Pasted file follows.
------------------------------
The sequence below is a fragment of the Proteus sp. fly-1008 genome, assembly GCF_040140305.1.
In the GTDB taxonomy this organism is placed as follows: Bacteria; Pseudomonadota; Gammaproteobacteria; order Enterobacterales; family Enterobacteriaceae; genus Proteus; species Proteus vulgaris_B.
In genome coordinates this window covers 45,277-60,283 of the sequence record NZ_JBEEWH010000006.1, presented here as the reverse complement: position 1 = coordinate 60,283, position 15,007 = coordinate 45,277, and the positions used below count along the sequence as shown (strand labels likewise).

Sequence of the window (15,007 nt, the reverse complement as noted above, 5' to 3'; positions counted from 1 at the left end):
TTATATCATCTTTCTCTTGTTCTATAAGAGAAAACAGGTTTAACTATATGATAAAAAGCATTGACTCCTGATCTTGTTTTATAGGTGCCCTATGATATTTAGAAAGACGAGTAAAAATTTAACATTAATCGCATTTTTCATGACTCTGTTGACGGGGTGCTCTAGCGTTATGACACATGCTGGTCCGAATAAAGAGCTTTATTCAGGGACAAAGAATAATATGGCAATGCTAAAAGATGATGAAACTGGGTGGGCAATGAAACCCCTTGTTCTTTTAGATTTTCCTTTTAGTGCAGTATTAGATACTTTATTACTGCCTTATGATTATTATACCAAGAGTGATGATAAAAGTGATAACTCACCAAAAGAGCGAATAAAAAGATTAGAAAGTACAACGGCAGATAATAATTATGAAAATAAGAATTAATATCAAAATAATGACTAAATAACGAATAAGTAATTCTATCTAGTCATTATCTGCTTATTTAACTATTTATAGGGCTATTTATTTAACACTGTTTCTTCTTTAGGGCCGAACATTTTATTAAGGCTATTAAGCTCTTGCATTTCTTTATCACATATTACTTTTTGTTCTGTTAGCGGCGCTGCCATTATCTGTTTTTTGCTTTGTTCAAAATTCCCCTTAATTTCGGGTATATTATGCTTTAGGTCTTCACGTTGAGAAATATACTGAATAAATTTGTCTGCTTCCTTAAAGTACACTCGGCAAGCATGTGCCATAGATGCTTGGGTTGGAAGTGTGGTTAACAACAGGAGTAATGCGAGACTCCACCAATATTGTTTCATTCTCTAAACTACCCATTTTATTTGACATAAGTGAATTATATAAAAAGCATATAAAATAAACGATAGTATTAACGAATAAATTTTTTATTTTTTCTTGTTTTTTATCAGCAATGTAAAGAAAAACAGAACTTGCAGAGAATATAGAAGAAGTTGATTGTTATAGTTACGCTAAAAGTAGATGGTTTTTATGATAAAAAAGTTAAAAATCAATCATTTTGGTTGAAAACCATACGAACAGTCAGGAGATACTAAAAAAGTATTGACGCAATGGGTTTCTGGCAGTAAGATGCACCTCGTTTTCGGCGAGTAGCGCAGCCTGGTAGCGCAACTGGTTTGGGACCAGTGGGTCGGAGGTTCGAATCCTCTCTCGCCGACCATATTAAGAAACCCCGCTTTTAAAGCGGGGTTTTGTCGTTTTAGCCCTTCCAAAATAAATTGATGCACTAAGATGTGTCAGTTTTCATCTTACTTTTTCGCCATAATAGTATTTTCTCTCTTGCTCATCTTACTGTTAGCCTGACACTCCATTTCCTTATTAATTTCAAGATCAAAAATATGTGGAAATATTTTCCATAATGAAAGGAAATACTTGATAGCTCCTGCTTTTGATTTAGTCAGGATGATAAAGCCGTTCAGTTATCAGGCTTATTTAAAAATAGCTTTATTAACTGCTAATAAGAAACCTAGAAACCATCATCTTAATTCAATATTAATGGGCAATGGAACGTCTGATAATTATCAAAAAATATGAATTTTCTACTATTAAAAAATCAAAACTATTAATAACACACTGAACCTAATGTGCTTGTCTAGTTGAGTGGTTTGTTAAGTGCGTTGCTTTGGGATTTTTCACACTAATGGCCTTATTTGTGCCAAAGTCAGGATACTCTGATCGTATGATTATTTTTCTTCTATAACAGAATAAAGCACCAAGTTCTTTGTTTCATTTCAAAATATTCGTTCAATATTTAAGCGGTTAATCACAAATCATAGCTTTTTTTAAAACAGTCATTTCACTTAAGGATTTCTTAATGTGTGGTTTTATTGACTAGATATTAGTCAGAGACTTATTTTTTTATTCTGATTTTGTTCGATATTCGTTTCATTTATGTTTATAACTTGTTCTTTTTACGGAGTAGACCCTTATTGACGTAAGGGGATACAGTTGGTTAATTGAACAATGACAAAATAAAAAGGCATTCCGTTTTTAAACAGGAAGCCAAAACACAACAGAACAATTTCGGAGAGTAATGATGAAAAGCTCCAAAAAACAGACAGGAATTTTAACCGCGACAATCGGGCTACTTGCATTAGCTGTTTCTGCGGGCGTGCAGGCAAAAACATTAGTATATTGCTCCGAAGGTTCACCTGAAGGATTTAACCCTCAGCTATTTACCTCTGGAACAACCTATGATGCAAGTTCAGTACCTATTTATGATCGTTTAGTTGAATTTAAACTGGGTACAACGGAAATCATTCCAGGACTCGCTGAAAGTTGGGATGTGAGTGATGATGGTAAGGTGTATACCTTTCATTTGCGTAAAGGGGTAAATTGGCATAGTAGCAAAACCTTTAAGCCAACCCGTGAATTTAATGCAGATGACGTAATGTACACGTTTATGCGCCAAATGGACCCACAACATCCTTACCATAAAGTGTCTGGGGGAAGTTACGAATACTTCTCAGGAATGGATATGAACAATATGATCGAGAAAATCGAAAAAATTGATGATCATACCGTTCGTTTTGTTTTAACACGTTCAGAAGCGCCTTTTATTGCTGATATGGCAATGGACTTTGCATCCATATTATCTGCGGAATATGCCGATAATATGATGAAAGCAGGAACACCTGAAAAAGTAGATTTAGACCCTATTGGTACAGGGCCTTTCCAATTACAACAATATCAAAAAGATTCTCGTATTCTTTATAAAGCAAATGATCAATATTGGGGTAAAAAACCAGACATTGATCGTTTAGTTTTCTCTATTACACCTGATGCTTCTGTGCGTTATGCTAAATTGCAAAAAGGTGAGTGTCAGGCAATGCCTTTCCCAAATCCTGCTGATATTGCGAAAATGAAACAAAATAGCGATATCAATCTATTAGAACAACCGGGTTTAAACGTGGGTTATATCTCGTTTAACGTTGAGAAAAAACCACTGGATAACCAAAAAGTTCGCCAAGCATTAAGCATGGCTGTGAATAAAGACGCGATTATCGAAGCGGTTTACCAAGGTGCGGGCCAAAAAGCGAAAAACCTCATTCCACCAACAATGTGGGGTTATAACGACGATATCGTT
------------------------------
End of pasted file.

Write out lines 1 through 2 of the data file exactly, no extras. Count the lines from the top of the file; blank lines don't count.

The sequence below is a fragment of the Proteus sp. fly-1008 genome, assembly GCF_040140305.1.
In the GTDB taxonomy this organism is placed as follows: Bacteria; Pseudomonadota; Gammaproteobacteria; order Enterobacterales; family Enterobacteriaceae; genus Proteus; species Proteus vulgaris_B.